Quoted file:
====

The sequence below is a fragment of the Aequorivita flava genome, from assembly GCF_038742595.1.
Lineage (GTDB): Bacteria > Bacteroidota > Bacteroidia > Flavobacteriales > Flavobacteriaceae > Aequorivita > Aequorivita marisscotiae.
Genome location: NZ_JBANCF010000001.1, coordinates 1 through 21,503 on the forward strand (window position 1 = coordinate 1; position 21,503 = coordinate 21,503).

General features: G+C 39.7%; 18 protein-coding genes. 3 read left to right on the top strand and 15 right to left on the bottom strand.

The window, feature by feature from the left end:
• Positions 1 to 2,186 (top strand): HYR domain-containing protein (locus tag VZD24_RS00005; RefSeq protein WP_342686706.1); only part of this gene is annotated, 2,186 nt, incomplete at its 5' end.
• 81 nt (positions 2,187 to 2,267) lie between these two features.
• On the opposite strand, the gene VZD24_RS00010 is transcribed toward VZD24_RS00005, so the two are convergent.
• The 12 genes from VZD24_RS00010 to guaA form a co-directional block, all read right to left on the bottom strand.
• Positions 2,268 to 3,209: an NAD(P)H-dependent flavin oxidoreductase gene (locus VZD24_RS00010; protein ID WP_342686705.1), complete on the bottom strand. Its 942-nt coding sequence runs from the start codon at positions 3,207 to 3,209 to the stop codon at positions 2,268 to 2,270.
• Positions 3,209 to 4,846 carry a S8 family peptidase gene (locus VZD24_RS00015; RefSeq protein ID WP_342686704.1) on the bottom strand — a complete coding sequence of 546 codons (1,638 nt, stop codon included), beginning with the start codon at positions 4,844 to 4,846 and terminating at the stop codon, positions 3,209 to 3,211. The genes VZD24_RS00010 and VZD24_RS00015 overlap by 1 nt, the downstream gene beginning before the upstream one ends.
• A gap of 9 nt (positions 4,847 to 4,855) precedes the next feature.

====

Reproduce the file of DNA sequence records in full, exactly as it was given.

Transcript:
The sequence below is a fragment of the Aequorivita flava genome, from assembly GCF_038742595.1.
Lineage (GTDB): Bacteria > Bacteroidota > Bacteroidia > Flavobacteriales > Flavobacteriaceae > Aequorivita > Aequorivita marisscotiae.
Genome location: NZ_JBANCF010000001.1, coordinates 1 through 21,503 on the forward strand (window position 1 = coordinate 1; position 21,503 = coordinate 21,503).

General features: G+C 39.7%; 18 protein-coding genes. 3 read left to right on the top strand and 15 right to left on the bottom strand.

The window, feature by feature from the left end:
• Positions 1 to 2,186 (top strand): HYR domain-containing protein (locus tag VZD24_RS00005; RefSeq protein WP_342686706.1); only part of this gene is annotated, 2,186 nt, incomplete at its 5' end.
• 81 nt (positions 2,187 to 2,267) lie between these two features.
• On the opposite strand, the gene VZD24_RS00010 is transcribed toward VZD24_RS00005, so the two are convergent.
• The 12 genes from VZD24_RS00010 to guaA form a co-directional block, all read right to left on the bottom strand.
• Positions 2,268 to 3,209: an NAD(P)H-dependent flavin oxidoreductase gene (locus VZD24_RS00010; protein ID WP_342686705.1), complete on the bottom strand. Its 942-nt coding sequence runs from the start codon at positions 3,207 to 3,209 to the stop codon at positions 2,268 to 2,270.
• Positions 3,209 to 4,846 carry a S8 family peptidase gene (locus VZD24_RS00015; RefSeq protein ID WP_342686704.1) on the bottom strand — a complete coding sequence of 546 codons (1,638 nt, stop codon included), beginning with the start codon at positions 4,844 to 4,846 and terminating at the stop codon, positions 3,209 to 3,211. The genes VZD24_RS00010 and VZD24_RS00015 overlap by 1 nt, the downstream gene beginning before the upstream one ends.
• A gap of 9 nt (positions 4,847 to 4,855) precedes the next feature.